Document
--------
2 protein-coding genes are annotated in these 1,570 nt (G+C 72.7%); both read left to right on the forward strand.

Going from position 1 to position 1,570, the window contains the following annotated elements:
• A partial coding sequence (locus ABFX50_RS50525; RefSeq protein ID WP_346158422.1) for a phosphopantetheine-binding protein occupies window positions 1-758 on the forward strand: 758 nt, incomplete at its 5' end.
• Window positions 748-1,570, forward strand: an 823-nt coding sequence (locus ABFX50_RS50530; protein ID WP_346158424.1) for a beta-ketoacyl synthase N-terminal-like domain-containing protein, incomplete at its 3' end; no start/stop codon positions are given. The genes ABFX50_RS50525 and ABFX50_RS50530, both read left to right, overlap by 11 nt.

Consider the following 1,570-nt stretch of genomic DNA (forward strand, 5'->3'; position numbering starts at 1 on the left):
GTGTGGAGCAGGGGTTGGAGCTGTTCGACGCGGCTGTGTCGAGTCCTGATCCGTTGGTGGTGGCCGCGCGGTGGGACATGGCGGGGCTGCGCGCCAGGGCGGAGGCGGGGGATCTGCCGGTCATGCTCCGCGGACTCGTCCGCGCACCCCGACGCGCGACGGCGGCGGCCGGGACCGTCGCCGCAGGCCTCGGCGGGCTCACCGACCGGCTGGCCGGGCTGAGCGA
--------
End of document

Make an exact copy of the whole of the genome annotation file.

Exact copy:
2 protein-coding genes are annotated in these 1,570 nt (G+C 72.7%); both read left to right on the forward strand.

Going from position 1 to position 1,570, the window contains the following annotated elements:
• A partial coding sequence (locus ABFX50_RS50525; RefSeq protein ID WP_346158422.1) for a phosphopantetheine-binding protein occupies window positions 1-758 on the forward strand: 758 nt, incomplete at its 5' end.
• Window positions 748-1,570, forward strand: an 823-nt coding sequence (locus ABFX50_RS50530; protein ID WP_346158424.1) for a beta-ketoacyl synthase N-terminal-like domain-containing protein, incomplete at its 3' end; no start/stop codon positions are given. The genes ABFX50_RS50525 and ABFX50_RS50530, both read left to right, overlap by 11 nt.

Consider the following 1,570-nt stretch of genomic DNA (forward strand, 5'->3'; position numbering starts at 1 on the left):
GTGTGGAGCAGGGGTTGGAGCTGTTCGACGCGGCTGTGTCGAGTCCTGATCCGTTGGTGGTGGCCGCGCGGTGGGACATGGCGGGGCTGCGCGCCAGGGCGGAGGCGGGGGATCTGCCGGTCATGCTCCGCGGACTCGTCCGCGCACCCCGACGCGCGACGGCGGCGGCCGGGACCGTCGCCGCAGGCCTCGGCGGGCTCACCGACCGGCTGGCCGGGCTGAGCGA